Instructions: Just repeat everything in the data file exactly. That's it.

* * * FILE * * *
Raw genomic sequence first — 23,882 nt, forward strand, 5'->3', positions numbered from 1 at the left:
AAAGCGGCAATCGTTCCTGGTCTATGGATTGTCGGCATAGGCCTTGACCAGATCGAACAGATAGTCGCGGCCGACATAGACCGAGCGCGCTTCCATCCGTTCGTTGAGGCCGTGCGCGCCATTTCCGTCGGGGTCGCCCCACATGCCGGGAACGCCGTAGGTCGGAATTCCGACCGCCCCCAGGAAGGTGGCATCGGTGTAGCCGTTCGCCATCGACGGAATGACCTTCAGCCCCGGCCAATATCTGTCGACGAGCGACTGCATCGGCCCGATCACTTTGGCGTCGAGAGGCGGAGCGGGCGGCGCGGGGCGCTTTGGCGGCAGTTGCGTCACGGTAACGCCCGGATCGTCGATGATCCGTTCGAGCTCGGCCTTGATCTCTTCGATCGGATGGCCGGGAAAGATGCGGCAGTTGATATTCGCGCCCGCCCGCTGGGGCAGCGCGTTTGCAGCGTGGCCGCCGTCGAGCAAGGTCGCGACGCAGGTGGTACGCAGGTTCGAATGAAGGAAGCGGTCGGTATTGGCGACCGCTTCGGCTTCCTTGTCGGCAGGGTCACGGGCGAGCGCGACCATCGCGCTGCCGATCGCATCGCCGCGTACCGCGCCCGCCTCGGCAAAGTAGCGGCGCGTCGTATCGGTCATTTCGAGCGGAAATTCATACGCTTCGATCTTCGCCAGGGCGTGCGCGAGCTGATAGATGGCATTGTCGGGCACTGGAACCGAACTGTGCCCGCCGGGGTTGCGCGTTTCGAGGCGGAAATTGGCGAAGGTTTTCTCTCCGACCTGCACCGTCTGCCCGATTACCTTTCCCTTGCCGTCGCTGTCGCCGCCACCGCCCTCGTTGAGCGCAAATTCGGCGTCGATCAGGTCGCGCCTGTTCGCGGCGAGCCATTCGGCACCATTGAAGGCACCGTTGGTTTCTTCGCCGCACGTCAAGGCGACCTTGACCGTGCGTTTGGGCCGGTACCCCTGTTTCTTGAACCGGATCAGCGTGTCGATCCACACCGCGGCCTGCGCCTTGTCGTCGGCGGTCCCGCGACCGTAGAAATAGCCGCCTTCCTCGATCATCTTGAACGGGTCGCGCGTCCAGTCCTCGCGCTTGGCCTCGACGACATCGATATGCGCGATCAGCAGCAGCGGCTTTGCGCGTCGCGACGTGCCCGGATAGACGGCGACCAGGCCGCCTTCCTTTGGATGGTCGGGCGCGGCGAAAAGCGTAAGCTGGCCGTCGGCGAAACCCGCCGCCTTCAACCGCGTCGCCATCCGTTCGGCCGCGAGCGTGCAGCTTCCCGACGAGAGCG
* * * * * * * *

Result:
Raw genomic sequence first — 23,882 nt, forward strand, 5'->3', positions numbered from 1 at the left:
AAAGCGGCAATCGTTCCTGGTCTATGGATTGTCGGCATAGGCCTTGACCAGATCGAACAGATAGTCGCGGCCGACATAGACCGAGCGCGCTTCCATCCGTTCGTTGAGGCCGTGCGCGCCATTTCCGTCGGGGTCGCCCCACATGCCGGGAACGCCGTAGGTCGGAATTCCGACCGCCCCCAGGAAGGTGGCATCGGTGTAGCCGTTCGCCATCGACGGAATGACCTTCAGCCCCGGCCAATATCTGTCGACGAGCGACTGCATCGGCCCGATCACTTTGGCGTCGAGAGGCGGAGCGGGCGGCGCGGGGCGCTTTGGCGGCAGTTGCGTCACGGTAACGCCCGGATCGTCGATGATCCGTTCGAGCTCGGCCTTGATCTCTTCGATCGGATGGCCGGGAAAGATGCGGCAGTTGATATTCGCGCCCGCCCGCTGGGGCAGCGCGTTTGCAGCGTGGCCGCCGTCGAGCAAGGTCGCGACGCAGGTGGTACGCAGGTTCGAATGAAGGAAGCGGTCGGTATTGGCGACCGCTTCGGCTTCCTTGTCGGCAGGGTCACGGGCGAGCGCGACCATCGCGCTGCCGATCGCATCGCCGCGTACCGCGCCCGCCTCGGCAAAGTAGCGGCGCGTCGTATCGGTCATTTCGAGCGGAAATTCATACGCTTCGATCTTCGCCAGGGCGTGCGCGAGCTGATAGATGGCATTGTCGGGCACTGGAACCGAACTGTGCCCGCCGGGGTTGCGCGTTTCGAGGCGGAAATTGGCGAAGGTTTTCTCTCCGACCTGCACCGTCTGCCCGATTACCTTTCCCTTGCCGTCGCTGTCGCCGCCACCGCCCTCGTTGAGCGCAAATTCGGCGTCGATCAGGTCGCGCCTGTTCGCGGCGAGCCATTCGGCACCATTGAAGGCACCGTTGGTTTCTTCGCCGCACGTCAAGGCGACCTTGACCGTGCGTTTGGGCCGGTACCCCTGTTTCTTGAACCGGATCAGCGTGTCGATCCACACCGCGGCCTGCGCCTTGTCGTCGGCGGTCCCGCGACCGTAGAAATAGCCGCCTTCCTCGATCATCTTGAACGGGTCGCGCGTCCAGTCCTCGCGCTTGGCCTCGACGACATCGATATGCGCGATCAGCAGCAGCGGCTTTGCGCGTCGCGACGTGCCCGGATAGACGGCGACCAGGCCGCCTTCCTTTGGATGGTCGGGCGCGGCGAAAAGCGTAAGCTGGCCGTCGGCGAAACCCGCCGCCTTCAACCGCGTCGCCATCCGTTCGGCCGCGAGCGTGCAGCTTCCCGACGAGAGCG